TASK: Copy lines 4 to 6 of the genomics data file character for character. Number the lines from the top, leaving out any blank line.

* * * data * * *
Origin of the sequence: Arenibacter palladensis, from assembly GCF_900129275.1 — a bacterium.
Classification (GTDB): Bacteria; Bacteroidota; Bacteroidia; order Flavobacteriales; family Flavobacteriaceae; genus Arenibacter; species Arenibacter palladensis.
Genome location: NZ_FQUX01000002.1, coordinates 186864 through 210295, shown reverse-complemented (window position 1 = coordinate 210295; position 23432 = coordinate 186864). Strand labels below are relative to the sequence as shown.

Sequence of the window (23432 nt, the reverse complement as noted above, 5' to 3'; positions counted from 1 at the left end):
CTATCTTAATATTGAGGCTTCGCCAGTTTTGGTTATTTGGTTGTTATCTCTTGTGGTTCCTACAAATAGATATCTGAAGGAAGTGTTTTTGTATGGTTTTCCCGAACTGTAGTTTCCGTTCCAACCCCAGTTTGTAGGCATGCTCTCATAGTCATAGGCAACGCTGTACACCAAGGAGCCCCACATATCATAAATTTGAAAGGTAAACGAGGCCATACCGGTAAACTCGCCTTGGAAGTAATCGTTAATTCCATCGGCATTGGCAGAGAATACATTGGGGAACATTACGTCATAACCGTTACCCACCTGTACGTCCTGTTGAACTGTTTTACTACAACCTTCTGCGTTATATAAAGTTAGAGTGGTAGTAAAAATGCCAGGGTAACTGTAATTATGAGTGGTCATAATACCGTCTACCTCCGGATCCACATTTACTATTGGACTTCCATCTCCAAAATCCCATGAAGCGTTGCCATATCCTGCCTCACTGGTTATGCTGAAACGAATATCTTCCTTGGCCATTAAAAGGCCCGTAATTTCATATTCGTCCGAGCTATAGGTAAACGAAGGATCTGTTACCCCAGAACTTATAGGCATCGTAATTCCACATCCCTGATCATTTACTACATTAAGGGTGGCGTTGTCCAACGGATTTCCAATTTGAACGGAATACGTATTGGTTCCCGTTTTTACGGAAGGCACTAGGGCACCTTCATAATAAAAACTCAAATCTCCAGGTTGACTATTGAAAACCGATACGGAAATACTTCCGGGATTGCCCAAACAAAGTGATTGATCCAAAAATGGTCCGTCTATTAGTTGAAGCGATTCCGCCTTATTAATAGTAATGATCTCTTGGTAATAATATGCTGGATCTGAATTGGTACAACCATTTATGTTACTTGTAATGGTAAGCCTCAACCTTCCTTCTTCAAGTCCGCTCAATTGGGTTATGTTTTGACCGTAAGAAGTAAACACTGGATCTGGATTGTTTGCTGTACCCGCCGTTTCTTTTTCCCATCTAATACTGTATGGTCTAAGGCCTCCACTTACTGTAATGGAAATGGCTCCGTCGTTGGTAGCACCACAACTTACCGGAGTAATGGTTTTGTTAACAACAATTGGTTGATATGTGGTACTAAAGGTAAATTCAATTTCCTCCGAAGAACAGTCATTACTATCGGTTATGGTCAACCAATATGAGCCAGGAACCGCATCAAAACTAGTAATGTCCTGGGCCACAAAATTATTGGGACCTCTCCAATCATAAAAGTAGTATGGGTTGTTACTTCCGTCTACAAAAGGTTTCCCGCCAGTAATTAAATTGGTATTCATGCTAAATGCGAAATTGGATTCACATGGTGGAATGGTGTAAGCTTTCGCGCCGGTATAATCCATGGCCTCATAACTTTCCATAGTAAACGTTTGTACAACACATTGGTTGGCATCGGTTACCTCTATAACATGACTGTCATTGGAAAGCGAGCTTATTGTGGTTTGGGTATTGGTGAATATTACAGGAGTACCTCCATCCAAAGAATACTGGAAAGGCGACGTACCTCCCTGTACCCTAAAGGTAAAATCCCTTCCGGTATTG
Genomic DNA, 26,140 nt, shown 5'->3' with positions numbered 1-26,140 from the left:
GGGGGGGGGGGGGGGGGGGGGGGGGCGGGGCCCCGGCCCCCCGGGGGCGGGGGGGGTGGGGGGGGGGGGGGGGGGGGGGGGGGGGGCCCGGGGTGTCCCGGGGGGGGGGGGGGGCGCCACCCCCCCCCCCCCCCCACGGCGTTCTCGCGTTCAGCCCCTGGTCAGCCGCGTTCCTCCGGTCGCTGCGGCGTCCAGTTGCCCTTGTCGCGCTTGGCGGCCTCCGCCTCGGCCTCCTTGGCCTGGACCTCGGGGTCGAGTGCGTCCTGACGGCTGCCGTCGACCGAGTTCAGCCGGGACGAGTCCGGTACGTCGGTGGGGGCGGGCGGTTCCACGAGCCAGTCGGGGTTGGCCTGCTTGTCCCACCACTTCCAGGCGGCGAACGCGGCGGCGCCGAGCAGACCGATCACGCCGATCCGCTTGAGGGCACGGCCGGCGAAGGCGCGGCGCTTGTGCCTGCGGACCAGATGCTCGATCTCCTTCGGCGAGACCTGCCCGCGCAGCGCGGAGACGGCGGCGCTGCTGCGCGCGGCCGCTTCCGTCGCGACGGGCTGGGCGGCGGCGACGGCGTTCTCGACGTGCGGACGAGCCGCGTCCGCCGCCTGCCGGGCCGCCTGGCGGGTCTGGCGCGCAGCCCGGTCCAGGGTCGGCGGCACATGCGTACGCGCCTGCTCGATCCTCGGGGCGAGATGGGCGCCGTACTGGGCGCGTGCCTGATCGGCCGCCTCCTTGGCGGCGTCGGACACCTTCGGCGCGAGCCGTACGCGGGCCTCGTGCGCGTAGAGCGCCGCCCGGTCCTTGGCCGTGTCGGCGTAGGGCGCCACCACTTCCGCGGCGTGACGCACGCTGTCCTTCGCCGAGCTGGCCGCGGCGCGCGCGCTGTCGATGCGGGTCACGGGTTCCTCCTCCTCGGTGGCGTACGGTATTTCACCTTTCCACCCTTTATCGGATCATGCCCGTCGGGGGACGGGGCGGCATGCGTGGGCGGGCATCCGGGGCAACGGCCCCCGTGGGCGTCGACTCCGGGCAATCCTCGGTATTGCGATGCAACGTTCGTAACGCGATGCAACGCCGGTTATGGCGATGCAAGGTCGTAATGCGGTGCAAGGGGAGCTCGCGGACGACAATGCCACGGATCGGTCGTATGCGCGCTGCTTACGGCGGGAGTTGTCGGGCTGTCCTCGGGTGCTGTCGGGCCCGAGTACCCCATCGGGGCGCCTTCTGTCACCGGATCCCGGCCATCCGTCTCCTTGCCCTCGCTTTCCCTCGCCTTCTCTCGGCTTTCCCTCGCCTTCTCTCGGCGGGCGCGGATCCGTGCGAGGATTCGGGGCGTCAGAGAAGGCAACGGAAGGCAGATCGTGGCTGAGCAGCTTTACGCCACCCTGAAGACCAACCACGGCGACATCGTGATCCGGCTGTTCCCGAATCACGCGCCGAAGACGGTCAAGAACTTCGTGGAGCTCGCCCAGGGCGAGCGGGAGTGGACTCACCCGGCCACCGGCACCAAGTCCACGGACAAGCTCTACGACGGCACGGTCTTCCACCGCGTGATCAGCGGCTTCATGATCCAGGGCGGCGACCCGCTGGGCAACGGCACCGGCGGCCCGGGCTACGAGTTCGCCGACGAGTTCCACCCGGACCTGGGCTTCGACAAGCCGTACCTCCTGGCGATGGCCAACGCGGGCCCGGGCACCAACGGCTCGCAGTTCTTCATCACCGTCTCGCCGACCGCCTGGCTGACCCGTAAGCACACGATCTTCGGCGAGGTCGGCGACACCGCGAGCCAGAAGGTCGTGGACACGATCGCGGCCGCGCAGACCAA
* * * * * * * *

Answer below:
Sequence of the window (23432 nt, the reverse complement as noted above, 5' to 3'; positions counted from 1 at the left end):
CTATCTTAATATTGAGGCTTCGCCAGTTTTGGTTATTTGGTTGTTATCTCTTGTGGTTCCTACAAATAGATATCTGAAGGAAGTGTTTTTGTATGGTTTTCCCGAACTGTAGTTTCCGTTCCAACCCCAGTTTGTAGGCATGCTCTCATAGTCATAGGCAACGCTGTACACCAAGGAGCCCCACATATCATAAATTTGAAAGGTAAACGAGGCCATACCGGTAAACTCGCCTTGGAAGTAATCGTTAATTCCATCGGCATTGGCAGAGAATACATTGGGGAACATTACGTCATAACCGTTACCCACCTGTACGTCCTGTTGAACTGTTTTACTACAACCTTCTGCGTTATATAAAGTTAGAGTGGTAGTAAAAATGCCAGGGTAACTGTAATTATGAGTGGTCATAATACCGTCTACCTCCGGATCCACATTTACTATTGGACTTCCATCTCCAAAATCCCATGAAGCGTTGCCATATCCTGCCTCACTGGTTATGCTGAAACGAATATCTTCCTTGGCCATTAAAAGGCCCGTAATTTCATATTCGTCCGAGCTATAGGTAAACGAAGGATCTGTTACCCCAGAACTTATAGGCATCGTAATTCCACATCCCTGATCATTTACTACATTAAGGGTGGCGTTGTCCAACGGATTTCCAATTTGAACGGAATACGTATTGGTTCCCGTTTTTACGGAAGGCACTAGGGCACCTTCATAATAAAAACTCAAATCTCCAGGTTGACTATTGAAAACCGATACGGAAATACTTCCGGGATTGCCCAAACAAAGTGATTGATCCAAAAATGGTCCGTCTATTAGTTGAAGCGATTCCGCCTTATTAATAGTAATGATCTCTTGGTAATAATATGCTGGATCTGAATTGGTACAACCATTTATGTTACTTGTAATGGTAAGCCTCAACCTTCCTTCTTCAAGTCCGCTCAATTGGGTTATGTTTTGACCGTAAGAAGTAAACACTGGATCTGGATTGTTTGCTGTACCCGCCGTTTCTTTTTCCCATCTAATACTGTATGGTCTAAGGCCTCCACTTACTGTAATGGAAATGGCTCCGTCGTTGGTAGCACCACAACTTACCGGAGTAATGGTTTTGTTAACAACAATTGGTTGATATGTGGTACTAAAGGTAAATTCAATTTCCTCCGAAGAACAGTCATTACTATCGGTTATGGTCAACCAATATGAGCCAGGAACCGCATCAAAACTAGTAATGTCCTGGGCCACAAAATTATTGGGACCTCTCCAATCATAAAAGTAGTATGGGTTGTTACTTCCGTCTACAAAAGGTTTCCCGCCAGTAATTAAATTGGTATTCATGCTAAATGCGAAATTGGATTCACATGGTGGAATGGTGTAAGCTTTCGCGCCGGTATAATCCATGGCCTCATAACTTTCCATAGTAAACGTTTGTACAACACATTGGTTGGCATCGGTTACCTCTATAACATGACTGTCATTGGAAAGCGAGCTTATTGTGGTTTGGGTATTGGTGAATATTACAGGAGTACCTCCATCCAAAGAATACTGGAAAGGCGACGTACCTCCCTGTACCCTAAAGGTAAAATCCCTTCCGGTATTG
Genomic DNA, 26,140 nt, shown 5'->3' with positions numbered 1-26,140 from the left: